Proteome Discoverer 2.5 just launched this week. You can get it from the ThermoFlexeraFlexibleNet thing here. I think there was a lot about it at the fall user group thing, but I still haven't caught up on all the talks from ASMS that are on my list, the single cell proteomics thing at NorthEastern, and HUPO was last week.
If you're going to use it please keep in mind that it will default to 1 processing and 1 consensus workflows. If you queue up 60 things on your 72 thread PC and go out for a bit, you might be mad when you get back. Install it, go to Administration, parallel workflow settings, set it to something reasonable, then close and reopen the software.
I just downloaded it and am messing around and it looks a lot like version 2.4 with one big new focus:
You can basically run what I think from the manual is basically PROSIT, directly in Proteome Discoverer!
You go to the Maintain Spectrum Libraries thing that has always been there that you've justificably never used:
And now there is a button to "Predict a Library!"
What do you do with your fancy new library? You can use that to search things instead of dumb ol' SeQuest because now you're fancy new library can go right into an improved MSPepSearch that can run multithreads!
I suspect you can take your library out and use it in other programs like the other Prosit libraries. Unfortunately, I queued up like 60 files without fixing my Admin settings.....I should put a note at the top!
Interestingly, predicting a library isn't set up the way local PROSIT is. If you set up PROSIT, you need an Nvidia GPU (otherwise known as a video game card...the thing you need to put in your PC so you can run Crysis) and it runs locally there. PD runs on the CPU and....wow....it doesn't hold back.... NOW the office is warmer! DIA-NN does the same thing when it runs, so that's cool, and everything.
What would be fun would be a deathmatch! DIA-NN Libary prediction vs Prosit vs PD 2.5 library prediction! Someone should do that....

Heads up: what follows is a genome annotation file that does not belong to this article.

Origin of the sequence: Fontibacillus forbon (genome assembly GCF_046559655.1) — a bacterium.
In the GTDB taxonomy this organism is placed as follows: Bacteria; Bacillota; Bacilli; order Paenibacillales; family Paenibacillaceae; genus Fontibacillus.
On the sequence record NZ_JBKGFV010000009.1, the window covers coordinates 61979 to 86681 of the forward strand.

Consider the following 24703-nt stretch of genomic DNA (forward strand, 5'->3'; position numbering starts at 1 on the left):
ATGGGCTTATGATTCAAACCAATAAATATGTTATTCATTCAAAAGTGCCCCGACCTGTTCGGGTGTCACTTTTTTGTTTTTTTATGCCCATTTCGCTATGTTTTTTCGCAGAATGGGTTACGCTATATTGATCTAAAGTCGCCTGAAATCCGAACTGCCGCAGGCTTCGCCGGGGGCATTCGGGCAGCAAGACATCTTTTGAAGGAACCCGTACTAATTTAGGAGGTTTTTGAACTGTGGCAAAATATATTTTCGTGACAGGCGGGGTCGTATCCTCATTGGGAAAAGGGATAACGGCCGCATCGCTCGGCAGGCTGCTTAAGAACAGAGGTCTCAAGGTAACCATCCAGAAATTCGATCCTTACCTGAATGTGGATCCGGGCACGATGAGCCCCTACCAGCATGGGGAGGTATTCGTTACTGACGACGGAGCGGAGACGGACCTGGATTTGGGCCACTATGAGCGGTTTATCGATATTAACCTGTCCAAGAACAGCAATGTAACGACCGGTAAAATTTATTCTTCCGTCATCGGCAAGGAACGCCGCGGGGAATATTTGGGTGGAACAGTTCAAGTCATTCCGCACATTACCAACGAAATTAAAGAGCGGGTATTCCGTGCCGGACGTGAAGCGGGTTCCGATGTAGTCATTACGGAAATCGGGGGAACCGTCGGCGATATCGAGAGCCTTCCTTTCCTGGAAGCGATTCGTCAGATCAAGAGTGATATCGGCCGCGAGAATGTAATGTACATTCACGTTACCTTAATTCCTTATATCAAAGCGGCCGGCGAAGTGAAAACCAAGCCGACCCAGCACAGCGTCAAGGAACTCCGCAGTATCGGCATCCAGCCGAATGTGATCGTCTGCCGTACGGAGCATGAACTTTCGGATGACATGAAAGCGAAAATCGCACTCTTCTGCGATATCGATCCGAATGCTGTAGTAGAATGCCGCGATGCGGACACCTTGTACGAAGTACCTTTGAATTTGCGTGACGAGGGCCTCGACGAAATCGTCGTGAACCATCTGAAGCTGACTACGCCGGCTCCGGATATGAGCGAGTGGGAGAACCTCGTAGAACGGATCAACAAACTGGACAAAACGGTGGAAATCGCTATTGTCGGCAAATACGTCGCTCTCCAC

That's not all, though! There is a new toy called:
According to a press release from ASMS
this thing drops the false discovery rate of peptide IDs down to 100 incorrect out of 100,000 PSMs! (That implies we were getting more than that before? Uh oh! Just kidding. Yes, we make more mistakes than that typically. FDR 0.01 doesn't mean 1% mistakes, but it's a decent estimate.)
Worth noting from the manual: INFERYS works for HCD MS/MS spectra of IAA-alkylated cysteines. You can use whatever enzyme you want, but this version does have those limitations.
What else is new? I'm just interpreting from the manual now, my PC is all locked up making a library.
1) You can import your study factors from an Excel table! For a complex study, that could be a huge advantage.
2) TMT Minimum % occupancy cutoff! When you are doing a TMT study, particularly one where you're using more than one Plex set, if you say "unless I see every quan channel toss it" cuts out a lot of data. What if you could say "toss it if I have less than 81.24% of my quan channels?" That's helpful for sure!
3) Enrichment charts for downstream analysis sounds great! I messed it up somehow on my first try. I'll double back.
4) WHOA. Diagnostic fragment ions AND neutral loss assignments? Yes, I know MaxQuant has done this since the 1970s or whatever. But this is great for people who use this software!!
Okay, I'll double back to this one. You can filter things like this if you use/misuse the SugarQB nodes on older versions of the software.
There are a few more things I've noticed that didn't quite make the "New in this version" section of the manual. I'll double back after I've had more time to mess around with it!
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